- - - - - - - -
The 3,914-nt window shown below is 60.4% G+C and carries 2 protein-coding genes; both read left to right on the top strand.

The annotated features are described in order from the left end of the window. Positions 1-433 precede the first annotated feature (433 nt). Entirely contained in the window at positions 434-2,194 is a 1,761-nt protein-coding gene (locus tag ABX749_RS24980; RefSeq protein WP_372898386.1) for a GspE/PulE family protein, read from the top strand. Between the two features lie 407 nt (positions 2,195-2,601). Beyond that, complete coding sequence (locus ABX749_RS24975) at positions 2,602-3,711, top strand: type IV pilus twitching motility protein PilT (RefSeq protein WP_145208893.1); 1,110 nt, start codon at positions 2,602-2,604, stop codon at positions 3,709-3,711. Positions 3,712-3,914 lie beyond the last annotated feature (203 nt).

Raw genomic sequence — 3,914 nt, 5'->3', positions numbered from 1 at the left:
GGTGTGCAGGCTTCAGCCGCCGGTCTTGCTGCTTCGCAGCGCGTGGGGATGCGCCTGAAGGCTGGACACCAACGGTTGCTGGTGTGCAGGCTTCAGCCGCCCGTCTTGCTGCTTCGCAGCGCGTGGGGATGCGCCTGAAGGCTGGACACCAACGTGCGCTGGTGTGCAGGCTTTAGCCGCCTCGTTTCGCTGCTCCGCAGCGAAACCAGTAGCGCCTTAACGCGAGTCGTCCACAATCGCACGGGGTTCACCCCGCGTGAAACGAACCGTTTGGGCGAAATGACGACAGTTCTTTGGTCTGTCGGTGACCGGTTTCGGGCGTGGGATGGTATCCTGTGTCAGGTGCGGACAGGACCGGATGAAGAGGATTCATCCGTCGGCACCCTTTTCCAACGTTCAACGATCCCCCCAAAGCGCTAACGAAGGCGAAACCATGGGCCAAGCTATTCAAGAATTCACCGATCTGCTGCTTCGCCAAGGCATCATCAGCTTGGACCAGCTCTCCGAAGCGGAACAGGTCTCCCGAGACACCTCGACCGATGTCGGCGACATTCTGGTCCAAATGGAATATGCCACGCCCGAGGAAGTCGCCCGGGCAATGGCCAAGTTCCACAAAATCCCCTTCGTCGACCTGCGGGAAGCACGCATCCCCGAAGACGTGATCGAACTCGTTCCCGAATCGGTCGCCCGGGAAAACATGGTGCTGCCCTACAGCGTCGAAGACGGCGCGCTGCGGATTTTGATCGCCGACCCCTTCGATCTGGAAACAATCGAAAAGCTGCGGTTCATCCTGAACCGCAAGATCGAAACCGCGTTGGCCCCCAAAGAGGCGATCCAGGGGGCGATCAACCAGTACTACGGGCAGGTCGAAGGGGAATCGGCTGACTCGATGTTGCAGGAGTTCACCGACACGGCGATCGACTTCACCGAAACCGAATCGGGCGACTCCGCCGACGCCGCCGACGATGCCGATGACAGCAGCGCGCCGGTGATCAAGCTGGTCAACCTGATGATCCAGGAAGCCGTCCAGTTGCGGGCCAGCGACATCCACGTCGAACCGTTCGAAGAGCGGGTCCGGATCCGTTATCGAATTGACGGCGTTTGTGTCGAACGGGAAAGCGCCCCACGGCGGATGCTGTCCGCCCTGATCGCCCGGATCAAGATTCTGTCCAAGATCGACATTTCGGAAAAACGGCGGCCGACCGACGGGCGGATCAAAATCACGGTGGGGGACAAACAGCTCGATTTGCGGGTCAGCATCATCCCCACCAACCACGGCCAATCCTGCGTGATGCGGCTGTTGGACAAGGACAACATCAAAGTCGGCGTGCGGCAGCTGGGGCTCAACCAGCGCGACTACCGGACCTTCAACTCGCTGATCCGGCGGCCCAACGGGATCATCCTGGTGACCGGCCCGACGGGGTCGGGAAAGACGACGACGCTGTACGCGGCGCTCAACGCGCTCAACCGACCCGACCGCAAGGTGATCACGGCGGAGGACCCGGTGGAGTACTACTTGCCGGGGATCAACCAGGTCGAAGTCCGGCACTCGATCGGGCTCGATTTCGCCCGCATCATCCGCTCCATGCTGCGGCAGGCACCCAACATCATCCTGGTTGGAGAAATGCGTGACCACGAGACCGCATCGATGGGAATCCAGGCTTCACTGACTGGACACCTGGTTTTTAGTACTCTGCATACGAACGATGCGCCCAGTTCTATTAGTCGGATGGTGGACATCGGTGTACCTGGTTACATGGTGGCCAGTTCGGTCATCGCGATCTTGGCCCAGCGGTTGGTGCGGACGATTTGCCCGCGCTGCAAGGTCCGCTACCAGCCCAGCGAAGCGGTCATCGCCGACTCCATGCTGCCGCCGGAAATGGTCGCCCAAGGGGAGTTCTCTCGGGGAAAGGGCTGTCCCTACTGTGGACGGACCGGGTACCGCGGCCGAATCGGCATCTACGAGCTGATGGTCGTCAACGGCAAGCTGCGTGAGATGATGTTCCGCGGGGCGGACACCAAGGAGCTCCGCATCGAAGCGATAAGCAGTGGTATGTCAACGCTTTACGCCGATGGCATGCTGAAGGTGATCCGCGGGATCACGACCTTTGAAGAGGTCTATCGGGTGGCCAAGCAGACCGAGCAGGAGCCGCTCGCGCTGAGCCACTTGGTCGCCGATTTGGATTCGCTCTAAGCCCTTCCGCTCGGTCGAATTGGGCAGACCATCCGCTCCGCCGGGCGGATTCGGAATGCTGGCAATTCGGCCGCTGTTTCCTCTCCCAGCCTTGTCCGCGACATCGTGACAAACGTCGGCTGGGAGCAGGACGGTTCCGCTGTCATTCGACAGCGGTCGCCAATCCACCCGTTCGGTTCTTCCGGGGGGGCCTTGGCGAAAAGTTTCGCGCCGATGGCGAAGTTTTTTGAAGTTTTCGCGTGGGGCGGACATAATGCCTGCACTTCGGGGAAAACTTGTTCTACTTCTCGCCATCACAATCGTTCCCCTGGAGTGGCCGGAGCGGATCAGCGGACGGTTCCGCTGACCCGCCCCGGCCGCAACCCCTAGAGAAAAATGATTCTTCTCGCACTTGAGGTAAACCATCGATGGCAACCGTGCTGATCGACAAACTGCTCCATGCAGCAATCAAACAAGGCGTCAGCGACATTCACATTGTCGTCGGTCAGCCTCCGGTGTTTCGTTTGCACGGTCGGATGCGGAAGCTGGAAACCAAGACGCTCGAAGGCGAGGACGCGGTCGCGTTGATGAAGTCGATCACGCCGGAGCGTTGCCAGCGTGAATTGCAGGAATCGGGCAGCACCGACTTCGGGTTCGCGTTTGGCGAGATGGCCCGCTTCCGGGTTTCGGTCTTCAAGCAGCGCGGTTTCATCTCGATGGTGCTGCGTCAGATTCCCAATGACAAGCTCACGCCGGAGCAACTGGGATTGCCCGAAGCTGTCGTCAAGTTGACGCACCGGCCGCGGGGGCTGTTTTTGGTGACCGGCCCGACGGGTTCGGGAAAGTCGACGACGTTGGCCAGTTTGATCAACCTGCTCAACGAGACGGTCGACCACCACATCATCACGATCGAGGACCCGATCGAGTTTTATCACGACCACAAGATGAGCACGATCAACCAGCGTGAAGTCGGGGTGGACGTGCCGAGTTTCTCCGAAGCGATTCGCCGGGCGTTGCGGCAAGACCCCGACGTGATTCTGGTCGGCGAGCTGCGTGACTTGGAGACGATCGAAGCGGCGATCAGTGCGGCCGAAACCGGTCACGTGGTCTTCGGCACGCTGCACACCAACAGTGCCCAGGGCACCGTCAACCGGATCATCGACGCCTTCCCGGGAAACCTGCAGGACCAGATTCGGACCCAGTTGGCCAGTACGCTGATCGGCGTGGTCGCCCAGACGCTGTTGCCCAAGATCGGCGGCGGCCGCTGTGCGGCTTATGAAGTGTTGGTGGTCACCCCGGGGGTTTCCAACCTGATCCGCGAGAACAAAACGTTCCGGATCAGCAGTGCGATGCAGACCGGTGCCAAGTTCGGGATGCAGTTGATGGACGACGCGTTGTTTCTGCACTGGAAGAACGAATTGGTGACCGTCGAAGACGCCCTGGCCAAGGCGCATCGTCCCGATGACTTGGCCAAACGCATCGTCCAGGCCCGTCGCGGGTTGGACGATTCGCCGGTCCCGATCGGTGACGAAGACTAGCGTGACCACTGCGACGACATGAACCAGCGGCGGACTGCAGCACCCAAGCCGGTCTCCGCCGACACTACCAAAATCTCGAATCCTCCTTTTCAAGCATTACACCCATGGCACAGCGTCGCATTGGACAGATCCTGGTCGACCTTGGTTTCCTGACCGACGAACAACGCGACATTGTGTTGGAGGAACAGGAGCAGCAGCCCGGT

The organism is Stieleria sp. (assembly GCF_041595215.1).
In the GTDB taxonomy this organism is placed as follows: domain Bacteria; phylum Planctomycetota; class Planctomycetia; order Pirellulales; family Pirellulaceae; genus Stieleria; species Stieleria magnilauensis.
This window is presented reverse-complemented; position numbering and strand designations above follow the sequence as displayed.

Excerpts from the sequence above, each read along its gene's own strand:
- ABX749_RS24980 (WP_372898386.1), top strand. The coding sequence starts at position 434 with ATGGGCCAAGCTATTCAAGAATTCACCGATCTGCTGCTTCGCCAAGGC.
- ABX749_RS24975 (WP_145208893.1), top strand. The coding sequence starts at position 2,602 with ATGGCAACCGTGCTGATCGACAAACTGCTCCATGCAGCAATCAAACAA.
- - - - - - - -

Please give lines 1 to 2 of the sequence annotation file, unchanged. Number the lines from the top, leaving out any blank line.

The 3,914-nt window shown below is 60.4% G+C and carries 2 protein-coding genes; both read left to right on the top strand.

The annotated features are described in order from the left end of the window. Positions 1-433 precede the first annotated feature (433 nt). Entirely contained in the window at positions 434-2,194 is a 1,761-nt protein-coding gene (locus tag ABX749_RS24980; RefSeq protein WP_372898386.1) for a GspE/PulE family protein, read from the top strand. Between the two features lie 407 nt (positions 2,195-2,601). Beyond that, complete coding sequence (locus ABX749_RS24975) at positions 2,602-3,711, top strand: type IV pilus twitching motility protein PilT (RefSeq protein WP_145208893.1); 1,110 nt, start codon at positions 2,602-2,604, stop codon at positions 3,709-3,711. Positions 3,712-3,914 lie beyond the last annotated feature (203 nt).